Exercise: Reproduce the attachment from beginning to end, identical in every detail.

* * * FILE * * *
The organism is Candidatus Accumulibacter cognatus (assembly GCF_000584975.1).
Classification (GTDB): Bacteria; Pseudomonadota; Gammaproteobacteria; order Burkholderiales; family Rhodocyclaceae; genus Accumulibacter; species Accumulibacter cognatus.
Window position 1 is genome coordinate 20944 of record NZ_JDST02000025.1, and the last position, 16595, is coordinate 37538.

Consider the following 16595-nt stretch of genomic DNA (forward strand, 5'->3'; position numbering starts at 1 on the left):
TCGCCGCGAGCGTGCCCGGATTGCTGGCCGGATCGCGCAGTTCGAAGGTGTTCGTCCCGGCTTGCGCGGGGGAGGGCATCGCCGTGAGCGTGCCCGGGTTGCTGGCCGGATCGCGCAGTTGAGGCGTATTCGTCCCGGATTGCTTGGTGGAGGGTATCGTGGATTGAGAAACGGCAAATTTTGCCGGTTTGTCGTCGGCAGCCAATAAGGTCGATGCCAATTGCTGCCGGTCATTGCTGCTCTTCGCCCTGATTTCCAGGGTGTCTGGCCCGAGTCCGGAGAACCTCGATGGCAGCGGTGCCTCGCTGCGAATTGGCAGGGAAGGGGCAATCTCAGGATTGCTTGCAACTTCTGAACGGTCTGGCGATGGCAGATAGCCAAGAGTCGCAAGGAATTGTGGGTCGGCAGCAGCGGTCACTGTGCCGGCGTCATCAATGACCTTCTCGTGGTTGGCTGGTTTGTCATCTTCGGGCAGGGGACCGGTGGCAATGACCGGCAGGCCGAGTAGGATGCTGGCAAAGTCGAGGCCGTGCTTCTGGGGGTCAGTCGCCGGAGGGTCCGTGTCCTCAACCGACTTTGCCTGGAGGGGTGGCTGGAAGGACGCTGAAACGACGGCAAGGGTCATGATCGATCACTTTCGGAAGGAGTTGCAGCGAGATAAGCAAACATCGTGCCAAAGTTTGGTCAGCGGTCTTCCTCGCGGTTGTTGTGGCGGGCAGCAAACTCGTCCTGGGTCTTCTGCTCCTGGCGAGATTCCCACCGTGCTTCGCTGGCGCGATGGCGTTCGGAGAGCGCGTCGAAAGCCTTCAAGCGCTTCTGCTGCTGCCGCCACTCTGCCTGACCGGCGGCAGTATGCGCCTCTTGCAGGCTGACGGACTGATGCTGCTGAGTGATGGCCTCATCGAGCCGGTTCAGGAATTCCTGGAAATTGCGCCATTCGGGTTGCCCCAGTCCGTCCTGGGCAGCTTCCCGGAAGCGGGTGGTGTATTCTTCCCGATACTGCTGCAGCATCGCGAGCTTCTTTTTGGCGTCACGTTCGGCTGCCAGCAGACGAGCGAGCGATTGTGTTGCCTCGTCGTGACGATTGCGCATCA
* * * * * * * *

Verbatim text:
The organism is Candidatus Accumulibacter cognatus (assembly GCF_000584975.1).
Classification (GTDB): Bacteria; Pseudomonadota; Gammaproteobacteria; order Burkholderiales; family Rhodocyclaceae; genus Accumulibacter; species Accumulibacter cognatus.
Window position 1 is genome coordinate 20944 of record NZ_JDST02000025.1, and the last position, 16595, is coordinate 37538.

Consider the following 16595-nt stretch of genomic DNA (forward strand, 5'->3'; position numbering starts at 1 on the left):
TCGCCGCGAGCGTGCCCGGATTGCTGGCCGGATCGCGCAGTTCGAAGGTGTTCGTCCCGGCTTGCGCGGGGGAGGGCATCGCCGTGAGCGTGCCCGGGTTGCTGGCCGGATCGCGCAGTTGAGGCGTATTCGTCCCGGATTGCTTGGTGGAGGGTATCGTGGATTGAGAAACGGCAAATTTTGCCGGTTTGTCGTCGGCAGCCAATAAGGTCGATGCCAATTGCTGCCGGTCATTGCTGCTCTTCGCCCTGATTTCCAGGGTGTCTGGCCCGAGTCCGGAGAACCTCGATGGCAGCGGTGCCTCGCTGCGAATTGGCAGGGAAGGGGCAATCTCAGGATTGCTTGCAACTTCTGAACGGTCTGGCGATGGCAGATAGCCAAGAGTCGCAAGGAATTGTGGGTCGGCAGCAGCGGTCACTGTGCCGGCGTCATCAATGACCTTCTCGTGGTTGGCTGGTTTGTCATCTTCGGGCAGGGGACCGGTGGCAATGACCGGCAGGCCGAGTAGGATGCTGGCAAAGTCGAGGCCGTGCTTCTGGGGGTCAGTCGCCGGAGGGTCCGTGTCCTCAACCGACTTTGCCTGGAGGGGTGGCTGGAAGGACGCTGAAACGACGGCAAGGGTCATGATCGATCACTTTCGGAAGGAGTTGCAGCGAGATAAGCAAACATCGTGCCAAAGTTTGGTCAGCGGTCTTCCTCGCGGTTGTTGTGGCGGGCAGCAAACTCGTCCTGGGTCTTCTGCTCCTGGCGAGATTCCCACCGTGCTTCGCTGGCGCGATGGCGTTCGGAGAGCGCGTCGAAAGCCTTCAAGCGCTTCTGCTGCTGCCGCCACTCTGCCTGACCGGCGGCAGTATGCGCCTCTTGCAGGCTGACGGACTGATGCTGCTGAGTGATGGCCTCATCGAGCCGGTTCAGGAATTCCTGGAAATTGCGCCATTCGGGTTGCCCCAGTCCGTCCTGGGCAGCTTCCCGGAAGCGGGTGGTGTATTCTTCCCGATACTGCTGCAGCATCGCGAGCTTCTTTTTGGCGTCACGTTCGGCTGCCAGCAGACGAGCGAGCGATTGTGTTGCCTCGTCGTGACGATTGCGCATCA